|Publication number||US7651333 B2|
|Application number||US 11/279,458|
|Publication date||Jan 26, 2010|
|Filing date||Apr 12, 2006|
|Priority date||Apr 12, 2006|
|Also published as||US20070243511|
|Publication number||11279458, 279458, US 7651333 B2, US 7651333B2, US-B2-7651333, US7651333 B2, US7651333B2|
|Inventors||Dawn A. Tamarkin|
|Original Assignee||Tamarkin Dawn A|
|Export Citation||BiBTeX, EndNote, RefMan|
|Patent Citations (15), Referenced by (3), Classifications (6), Legal Events (2)|
|External Links: USPTO, USPTO Assignment, Espacenet|
The present invention relates to biological models, and more particularly to biological models of cells and cell structures.
Most biology classes teach the detailed structure of cells and students learn about different cell types. Cells do not come in one size or shape. Cells are almost as diverse as the life forms on our planet. When students first attempt to view cells and recognize them under the microscope, they often find them hard to understand—the microscopic world is new to them. They may be unable to decipher individual cells, let alone tell the different cell types apart. Thus cell models have been made available for use by students. However, the current models available for teaching cell biology are static; that is their components, if any, cannot be changed, and they lack tactile qualities. These currently available models may lead to the students inferring that the cells themselves are static and all the same.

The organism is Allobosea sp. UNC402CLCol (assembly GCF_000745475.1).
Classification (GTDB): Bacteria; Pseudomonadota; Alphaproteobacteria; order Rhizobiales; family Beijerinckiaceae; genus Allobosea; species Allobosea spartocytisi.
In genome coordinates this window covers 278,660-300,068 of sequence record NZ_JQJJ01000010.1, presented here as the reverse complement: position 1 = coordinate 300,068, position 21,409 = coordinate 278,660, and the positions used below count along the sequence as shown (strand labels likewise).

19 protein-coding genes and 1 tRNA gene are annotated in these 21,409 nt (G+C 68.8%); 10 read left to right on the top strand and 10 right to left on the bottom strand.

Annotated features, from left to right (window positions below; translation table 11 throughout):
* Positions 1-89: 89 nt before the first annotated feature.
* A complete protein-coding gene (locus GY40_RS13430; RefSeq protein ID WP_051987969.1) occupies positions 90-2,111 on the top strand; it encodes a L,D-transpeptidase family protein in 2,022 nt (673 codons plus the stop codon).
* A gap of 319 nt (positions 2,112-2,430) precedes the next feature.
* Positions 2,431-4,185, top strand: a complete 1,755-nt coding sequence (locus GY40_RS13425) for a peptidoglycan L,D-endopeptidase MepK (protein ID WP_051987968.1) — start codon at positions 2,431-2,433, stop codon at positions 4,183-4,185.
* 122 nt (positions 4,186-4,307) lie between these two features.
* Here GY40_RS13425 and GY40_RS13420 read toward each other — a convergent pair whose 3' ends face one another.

Therefore, there is a need for cell models that overcome the above listed and other drawbacks.
The disclosed invention relates to a tactile biological cell model comprising: a plurality of organelle models configured to be manipulated by hand and arranged on a generally flat surface; where the plurality of organelle models are further configured to be arranged with respect to each other so as to represent the arrangement of a plurality of organelles of an actual biological cell.
The disclosed invention also relates to a tactile biological cell model kit comprising: a cell membrane model; a cell wall model; a central vacuole membrane model; a nucleus model; a plurality of chloroplast models; a plurality of amyloplast models; a plurality of chromoplast models; a plurality of coccus bacteria models; a plurality of bacillus bacteria models; and where each of the models are configured to be manipulated by hand and arranged on a generally flat surface with respect to each other so as to represent the arrangement of a plurality of organelles of an actual biological cell.
In addition, the disclosed invention relates to a tactile biological cell model kit comprising: a plurality of organelle models; and where each of the organelle models are configured to be manipulated by hand and arranged on a generally flat surface with respect to each other so as to represent the arrangement of a plurality of organelles of an actual biological cell.